Today in Labor History: December 10
First sit-down strike in U.S. called by IWW at General Electric in Schenectady, N.Y. – 1906
International Human Rights Day, commemorating the signing at the United Nations of the Universal Declaration of Human Rights, which states, in part: “Everyone has the right to form and join trade unions for the protection of his interests” – 1948
American Federation of Teachers Local 89 in Atlanta, Georgia, disaffiliates from the national union because of an AFT directive that all its locals integrate. A year later, the AFT expelled all locals that refused to do so – 1956
(All Labor has Dignity: People forget that Dr. Martin Luther King was every bit as committed to economic justice as he was to ending racial segregation. He fought throughout his life to connect the labor and civil rights movements, envisioning them as twin pillars for social reform. As we struggle with massive unemployment, a staggering racial wealth gap, and the near collapse of a financial system that puts profits before people, this collection of King’s speeches on labor rights and economic justice underscore his relevance for today. They help us imagine King anew: as a human rights leader whose commitment to unions and an end to poverty was a crucial part of his civil rights agenda.)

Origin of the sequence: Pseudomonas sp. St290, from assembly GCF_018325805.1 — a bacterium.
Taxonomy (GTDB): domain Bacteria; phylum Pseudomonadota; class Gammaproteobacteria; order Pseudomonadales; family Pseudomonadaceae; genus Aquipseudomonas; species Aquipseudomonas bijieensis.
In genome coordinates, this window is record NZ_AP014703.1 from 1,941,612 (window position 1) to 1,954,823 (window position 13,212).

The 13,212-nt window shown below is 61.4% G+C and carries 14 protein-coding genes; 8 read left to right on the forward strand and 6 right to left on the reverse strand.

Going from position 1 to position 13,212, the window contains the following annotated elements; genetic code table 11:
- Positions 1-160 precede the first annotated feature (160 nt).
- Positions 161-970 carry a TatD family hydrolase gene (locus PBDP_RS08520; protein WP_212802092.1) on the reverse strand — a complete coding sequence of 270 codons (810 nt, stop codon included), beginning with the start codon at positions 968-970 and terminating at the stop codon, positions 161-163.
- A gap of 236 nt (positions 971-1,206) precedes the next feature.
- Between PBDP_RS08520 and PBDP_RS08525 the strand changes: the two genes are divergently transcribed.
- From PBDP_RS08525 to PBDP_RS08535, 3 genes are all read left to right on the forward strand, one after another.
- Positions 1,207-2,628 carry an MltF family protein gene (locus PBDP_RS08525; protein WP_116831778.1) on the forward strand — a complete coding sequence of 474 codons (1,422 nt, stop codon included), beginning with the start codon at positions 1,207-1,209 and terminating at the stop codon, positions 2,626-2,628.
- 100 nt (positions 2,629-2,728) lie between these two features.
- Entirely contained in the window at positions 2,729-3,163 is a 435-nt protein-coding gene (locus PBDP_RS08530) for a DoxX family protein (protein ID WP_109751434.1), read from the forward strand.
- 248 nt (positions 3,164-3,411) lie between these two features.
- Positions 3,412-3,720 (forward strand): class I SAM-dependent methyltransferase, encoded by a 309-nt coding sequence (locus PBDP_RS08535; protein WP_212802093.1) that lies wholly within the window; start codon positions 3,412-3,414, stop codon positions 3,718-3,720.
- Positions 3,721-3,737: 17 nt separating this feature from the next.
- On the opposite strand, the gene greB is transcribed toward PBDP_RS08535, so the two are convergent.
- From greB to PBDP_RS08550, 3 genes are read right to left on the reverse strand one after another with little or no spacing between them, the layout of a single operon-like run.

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Labor Quiz: Brooklyn Bridge
This Week’s Quiz: How many workers died during the 14-year construction of the Brooklyn Bridge? Was it 16, 27 or 43? Click here and you could be next week’s winner of a labor music CD!
Last Week’s Quiz: Between 1972 and 2010, the earnings of the typical male worker, adjusted to 2010 dollars, have risen by a total of $165. Congrats to Bill Henning of CWA Local 1180, New York, NY, this week’s quiz (and CD) winner!
Labor Quote: Living in McPoverty
“In this job having a union would really be a dream come true. We don’t get paid for what we do. It really is living in poverty.”
— Raymond Lopez, 21, an aspiring actor who has worked at a Manhattan McDonald’s for more than two years, earning $8.75 an hour, talking to a New York Times reporter as he picketed his restaurant.
GOT QUOTE? Click here to send us your favorite labor quote and we’ll consider it for future posts!